Twenty-eight observers contributed to a total of 2041 reports last month, our highest total of June records in our six years of logging, breaking our record June total of 1844 observations compiled last year.
From our last lingering pine elfin and sleepy duskywing on June 1 to our most-recently-emerging species, mulberry wing on June 25 and hoary-edge skipper on June 28, we found 66* species during the month. That’s our second highest total for species diversity in June, topped only by last year’s 69 species. (All earlier counts for the month were in the 50s.)
Contributing Observers in June 2013:
Twenty-two species were new for the year in June. In order of emergence, they were:
Aaron’s skipper 6/1/2013
hackberry emperor 6/2/2013
Hayhurst’s scallopwing 6/2/2013
swarthy skipper 6/2/2013
banded hairstreak 6/3/2013
European skipper 6/5/2013
Appalachian brown 6/6/2013
Delaware skipper 6/6/2013
northern broken-dash 6/8/2013
salt marsh skipper 6/12/2013
coral hairstreak 6/14/2013
striped hairstreak 6/16/2013
great spangled fritillary 6/16/2013
oak hairstreak 6/17/2013
bog copper 6/18/2013
meadow fritillary 6/18/2013
broad-winged skipper 6/18/2013
tawny emperor 6/21/2013
dotted skipper 6/21/2013
common wood-nymph 6/22/2013
mulberry wing 6/25/2013
hoary edge 6/28/2013
New County Records:
We had at least two new county records for our log:
Harvester for Burlington County on June 16. We have now recorded that species in three counties: Gloucester (2012 and 2013), Camden (2012) and Burlington (2013).
Banded hairstreak for Salem County on June 22, our first Satyrium of any species for Salem.
More sorting may find other new county records. Let me know if you are aware of any others.
Notable Low Counts:
Species uncharacteristically hard to find this month included:
Monarch. We didn’t record our first monarch until May 30th and we compiled only seven reports and a total of eight adults in the month. In June 2012, by contrast, we had 36 reports for the month and totaled 87 individuals; in June 2011 we had 40 reports and 206 individuals.
Horace’s duskywing. We had only single record and a single individual — on June 2. This is a species usually common in June in southern NJ. In June 2012 we had 34 records and a total of 119 individuals; in June 2011 we had 35 records and a total of 184 individuals.
A few other “common” species have been scarce compared to last year, but these have been scarce in some other past years at this time of the season. We found only a single painted lady, for example, contrasting with the last June’s 28 reports, totaling 46 individuals. But painted lady, as everyone knows, is a cyclical (“feast or famine”) species and we also had only one report of one individual Vanessa cardui the June before last, in 2011. Similarly, this June’s low counts for juniper hairstreak (4 reports; 4 individuals) and mourning cloak (4 and 4) also seem in keeping with their scarcity in some other past years in June.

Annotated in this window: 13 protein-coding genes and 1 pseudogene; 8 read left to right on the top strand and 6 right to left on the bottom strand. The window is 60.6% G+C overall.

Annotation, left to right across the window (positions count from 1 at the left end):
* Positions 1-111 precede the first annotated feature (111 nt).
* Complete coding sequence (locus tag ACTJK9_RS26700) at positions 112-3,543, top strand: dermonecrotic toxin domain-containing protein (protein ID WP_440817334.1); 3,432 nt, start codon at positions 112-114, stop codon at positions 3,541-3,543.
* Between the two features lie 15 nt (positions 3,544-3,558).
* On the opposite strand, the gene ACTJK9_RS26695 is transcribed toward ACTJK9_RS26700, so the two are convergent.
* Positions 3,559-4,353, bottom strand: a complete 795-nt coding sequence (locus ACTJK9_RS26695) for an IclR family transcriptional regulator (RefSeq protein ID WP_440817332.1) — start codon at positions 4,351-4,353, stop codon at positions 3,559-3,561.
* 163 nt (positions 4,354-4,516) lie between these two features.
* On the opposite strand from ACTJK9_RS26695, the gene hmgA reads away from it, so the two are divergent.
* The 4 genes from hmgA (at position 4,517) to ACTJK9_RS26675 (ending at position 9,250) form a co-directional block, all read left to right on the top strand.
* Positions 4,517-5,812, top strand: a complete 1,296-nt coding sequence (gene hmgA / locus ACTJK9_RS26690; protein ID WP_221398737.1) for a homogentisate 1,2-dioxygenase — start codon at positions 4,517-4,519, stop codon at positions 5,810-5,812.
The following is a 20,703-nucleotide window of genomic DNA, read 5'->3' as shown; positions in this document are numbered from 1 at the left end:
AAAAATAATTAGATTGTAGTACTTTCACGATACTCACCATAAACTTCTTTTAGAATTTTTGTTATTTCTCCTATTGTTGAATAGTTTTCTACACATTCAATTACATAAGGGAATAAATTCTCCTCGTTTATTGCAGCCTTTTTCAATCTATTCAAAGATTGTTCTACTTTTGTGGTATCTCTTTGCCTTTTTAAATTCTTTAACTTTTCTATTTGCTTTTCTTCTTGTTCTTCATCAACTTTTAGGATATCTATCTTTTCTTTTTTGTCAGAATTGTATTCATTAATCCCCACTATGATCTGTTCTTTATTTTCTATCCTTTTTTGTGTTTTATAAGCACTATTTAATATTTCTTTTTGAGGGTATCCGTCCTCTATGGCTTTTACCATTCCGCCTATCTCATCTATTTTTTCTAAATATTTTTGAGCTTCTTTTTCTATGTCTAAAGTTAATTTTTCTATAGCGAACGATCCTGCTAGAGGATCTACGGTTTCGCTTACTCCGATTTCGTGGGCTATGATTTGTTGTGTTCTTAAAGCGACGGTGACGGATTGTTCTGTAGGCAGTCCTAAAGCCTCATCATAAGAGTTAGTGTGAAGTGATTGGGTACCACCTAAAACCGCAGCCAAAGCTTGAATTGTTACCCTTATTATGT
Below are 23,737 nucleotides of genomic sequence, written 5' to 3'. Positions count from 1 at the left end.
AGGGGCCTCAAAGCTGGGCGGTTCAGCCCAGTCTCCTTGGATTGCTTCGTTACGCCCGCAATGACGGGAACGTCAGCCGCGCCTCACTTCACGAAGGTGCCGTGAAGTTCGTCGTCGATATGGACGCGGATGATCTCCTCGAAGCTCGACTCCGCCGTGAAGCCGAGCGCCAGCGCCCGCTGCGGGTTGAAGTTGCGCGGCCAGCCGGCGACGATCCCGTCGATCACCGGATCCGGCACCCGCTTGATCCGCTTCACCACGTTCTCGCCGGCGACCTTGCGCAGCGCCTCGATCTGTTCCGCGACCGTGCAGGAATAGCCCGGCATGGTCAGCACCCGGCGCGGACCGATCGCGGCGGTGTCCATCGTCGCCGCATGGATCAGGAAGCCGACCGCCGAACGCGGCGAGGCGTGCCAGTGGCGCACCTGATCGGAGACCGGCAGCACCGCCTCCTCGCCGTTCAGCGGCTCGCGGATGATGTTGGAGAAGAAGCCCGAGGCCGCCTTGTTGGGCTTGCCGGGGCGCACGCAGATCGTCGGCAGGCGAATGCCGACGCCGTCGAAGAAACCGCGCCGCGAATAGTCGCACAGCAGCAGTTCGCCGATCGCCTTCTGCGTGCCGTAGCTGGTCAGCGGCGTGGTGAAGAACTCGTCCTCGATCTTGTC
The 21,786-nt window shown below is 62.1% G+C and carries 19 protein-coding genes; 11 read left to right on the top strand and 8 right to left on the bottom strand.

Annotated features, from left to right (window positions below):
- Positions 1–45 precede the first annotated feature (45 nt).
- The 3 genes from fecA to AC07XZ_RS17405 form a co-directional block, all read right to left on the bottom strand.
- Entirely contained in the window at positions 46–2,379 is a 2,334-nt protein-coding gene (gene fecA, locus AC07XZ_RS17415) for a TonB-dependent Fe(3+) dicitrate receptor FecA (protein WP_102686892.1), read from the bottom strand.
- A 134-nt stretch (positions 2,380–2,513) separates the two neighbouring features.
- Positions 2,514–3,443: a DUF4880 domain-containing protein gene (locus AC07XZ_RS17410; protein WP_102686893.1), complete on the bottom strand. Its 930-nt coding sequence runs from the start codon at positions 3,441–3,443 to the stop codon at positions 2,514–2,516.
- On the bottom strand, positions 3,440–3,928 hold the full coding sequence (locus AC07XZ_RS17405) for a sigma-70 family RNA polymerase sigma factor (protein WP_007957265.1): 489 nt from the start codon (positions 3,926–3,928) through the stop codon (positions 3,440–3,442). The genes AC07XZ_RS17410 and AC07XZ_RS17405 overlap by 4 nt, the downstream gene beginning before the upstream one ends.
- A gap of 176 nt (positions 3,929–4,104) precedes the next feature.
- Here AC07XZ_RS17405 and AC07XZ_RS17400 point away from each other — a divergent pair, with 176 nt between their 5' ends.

Overdue For 2013:
Three mid-summer, single-brooded species that we have usually seen by the end of June have yet to be recorded:
Edward’s hairstreak, two-spotted skipper, and rare skipper.
Rare skipper is generally the last of these three to fly and so is the least-overdue at the moment. The other two should be on everyone’s “go-get-’em” list!
Missing But Not Yet Overdue:
We are also apparently missing cloudless sulphur at the moment, but that species hasn’t shown up until at least July in three of our previous five years — and as I am typing this up Will Kerling has left a message about a possible report from a North Jersey butterflyer. Details to follow.*
Fiery skipper, another expected summer species, is also still absent, but this too is a butterfly that we have not seen before July in three of our previous five years. In 2009 we didn’t record our first fiery until August 23.
For all reports go here. Click the + sign for easier viewing. Yellow = first sighting of the month. Green = first sighting for the year.
To Compare To Last June:
Last June’s compilation report is available here:
Keep chasing and reporting, everyone!
*July 3 Update: Will Kerling has confirmed that NABA President Jeffrey Glassberg saw cloudless sulphur (two individuals) on Hickman Avenue in Cumberland County on June 30. That gives us 67 species for June and 80 species in South Jersey in 2013.